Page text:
By Tate Luckey —
Whether it’s halftime at Cardinal Stadium or onstage in Comstock Hall, the level of work and dedication that goes into a performance by any one of the University of Louisville’s arts programs is impressive. What is even more impressive is how these programs have adapted in the face of a global pandemic.
“Our first change of the semester was kicking off Band Camp with mandatory COVID-19 testing for the full band,” Amy Acklin, director of the Cardinal Marching Band, said. Other changes have included rehearsing outdoors only, performing in groups of 50 people or less and staggering rehearsals.
Natalie Humble, Head Drum Major, said that since testing has been routine, students have adjusted to the changes well.
“We started our routine of safety right at the beginning of band camp (after we all had the opportunity to do drive thru testing), and it has become very habitual over the last few weeks,” Humble said.
But it hasn’t been easy for everyone in the band.
“The purpose of marching band is to entertain, and part of that includes having actual marching band shows. Not being able to do that has been sad,” Rachel Wilson, a clarinetist/sideline conductor, said.
And while not being able to perform in front of large audiences is disappointing to many of the students in these programs. For instance, the CMB will not be able to do the traditional Cardinal March on the field at any football games. However, the CMB has found a bit of a workaround.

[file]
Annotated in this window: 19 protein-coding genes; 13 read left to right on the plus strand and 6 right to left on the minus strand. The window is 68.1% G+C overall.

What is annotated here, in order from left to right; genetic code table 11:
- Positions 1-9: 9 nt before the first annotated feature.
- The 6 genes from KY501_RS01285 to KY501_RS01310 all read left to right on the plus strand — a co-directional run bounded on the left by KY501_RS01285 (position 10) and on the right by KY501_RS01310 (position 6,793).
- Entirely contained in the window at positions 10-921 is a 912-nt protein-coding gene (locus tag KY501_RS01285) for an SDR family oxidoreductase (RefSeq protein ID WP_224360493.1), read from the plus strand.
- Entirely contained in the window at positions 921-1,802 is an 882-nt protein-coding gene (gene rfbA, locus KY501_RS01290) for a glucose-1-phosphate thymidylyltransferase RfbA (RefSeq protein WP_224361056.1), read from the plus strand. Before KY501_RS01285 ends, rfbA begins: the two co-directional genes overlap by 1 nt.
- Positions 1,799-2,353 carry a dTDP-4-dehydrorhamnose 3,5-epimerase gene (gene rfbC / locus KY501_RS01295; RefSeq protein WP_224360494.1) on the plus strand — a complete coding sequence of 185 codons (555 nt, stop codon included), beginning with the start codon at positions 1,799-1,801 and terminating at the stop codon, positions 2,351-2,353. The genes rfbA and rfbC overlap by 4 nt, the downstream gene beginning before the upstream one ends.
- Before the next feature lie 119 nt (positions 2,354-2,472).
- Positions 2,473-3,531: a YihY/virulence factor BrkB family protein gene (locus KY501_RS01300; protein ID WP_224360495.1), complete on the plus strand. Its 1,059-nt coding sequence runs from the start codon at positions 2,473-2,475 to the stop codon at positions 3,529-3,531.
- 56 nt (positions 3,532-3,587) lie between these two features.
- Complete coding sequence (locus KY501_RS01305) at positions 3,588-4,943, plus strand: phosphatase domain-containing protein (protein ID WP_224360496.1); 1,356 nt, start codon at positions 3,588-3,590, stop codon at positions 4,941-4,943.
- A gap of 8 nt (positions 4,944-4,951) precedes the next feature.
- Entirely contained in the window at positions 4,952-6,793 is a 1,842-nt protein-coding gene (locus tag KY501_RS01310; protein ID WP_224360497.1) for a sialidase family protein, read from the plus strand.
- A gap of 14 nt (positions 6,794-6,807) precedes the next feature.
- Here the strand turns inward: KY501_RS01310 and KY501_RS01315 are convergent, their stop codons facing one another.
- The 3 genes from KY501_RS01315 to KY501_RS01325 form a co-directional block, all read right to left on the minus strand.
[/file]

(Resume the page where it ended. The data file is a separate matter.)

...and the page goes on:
“We will perform at each home football game this season. We will play in the stands, including our traditional Pre-Game Show,” Acklin said. “Because of social distancing rules, we can only have 54 people in our band seating area, including students and staff.”
In addition to football games, the CMB will play at various community events. In September, they will perform at 8 Trilogy Healthcare assisted living homes throughout Louisville for residents who have been quarantined for months. They are also collaborating with U of L Health to perform at 5 hospitals in the area, during the “shift change” for doctors and nurses to cheer them on and thank them for serving on the frontlines.
And the band plans on playing virtually too, depending on if the university decides to transition to a fully online program.
“The Cardinal Marching Band is committed to make virtual videos and bring as much Cardinal Cheer as we can to the community!” Acklin said.
Photo Courtesy // The Cardinal Marching Band